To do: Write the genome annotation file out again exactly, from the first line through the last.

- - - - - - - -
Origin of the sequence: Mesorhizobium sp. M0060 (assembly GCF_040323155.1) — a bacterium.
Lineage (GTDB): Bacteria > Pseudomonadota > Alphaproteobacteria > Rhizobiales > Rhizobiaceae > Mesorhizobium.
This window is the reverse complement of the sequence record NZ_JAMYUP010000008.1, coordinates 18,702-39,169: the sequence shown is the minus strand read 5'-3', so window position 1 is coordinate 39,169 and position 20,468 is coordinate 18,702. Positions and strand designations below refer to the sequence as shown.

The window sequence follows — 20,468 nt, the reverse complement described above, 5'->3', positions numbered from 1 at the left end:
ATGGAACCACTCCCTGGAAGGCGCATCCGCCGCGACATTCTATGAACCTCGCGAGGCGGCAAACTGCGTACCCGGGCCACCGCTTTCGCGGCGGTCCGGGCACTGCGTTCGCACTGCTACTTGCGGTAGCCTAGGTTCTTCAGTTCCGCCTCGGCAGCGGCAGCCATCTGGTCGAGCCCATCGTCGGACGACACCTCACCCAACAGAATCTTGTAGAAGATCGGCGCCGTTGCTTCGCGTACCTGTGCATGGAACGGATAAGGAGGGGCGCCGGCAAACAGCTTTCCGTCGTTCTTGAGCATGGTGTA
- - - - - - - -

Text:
Origin of the sequence: Mesorhizobium sp. M0060 (assembly GCF_040323155.1) — a bacterium.
Lineage (GTDB): Bacteria > Pseudomonadota > Alphaproteobacteria > Rhizobiales > Rhizobiaceae > Mesorhizobium.
This window is the reverse complement of the sequence record NZ_JAMYUP010000008.1, coordinates 18,702-39,169: the sequence shown is the minus strand read 5'-3', so window position 1 is coordinate 39,169 and position 20,468 is coordinate 18,702. Positions and strand designations below refer to the sequence as shown.

The window sequence follows — 20,468 nt, the reverse complement described above, 5'->3', positions numbered from 1 at the left end:
ATGGAACCACTCCCTGGAAGGCGCATCCGCCGCGACATTCTATGAACCTCGCGAGGCGGCAAACTGCGTACCCGGGCCACCGCTTTCGCGGCGGTCCGGGCACTGCGTTCGCACTGCTACTTGCGGTAGCCTAGGTTCTTCAGTTCCGCCTCGGCAGCGGCAGCCATCTGGTCGAGCCCATCGTCGGACGACACCTCACCCAACAGAATCTTGTAGAAGATCGGCGCCGTTGCTTCGCGTACCTGTGCATGGAACGGATAAGGAGGGGCGCCGGCAAACAGCTTTCCGTCGTTCTTGAGCATGGTGTA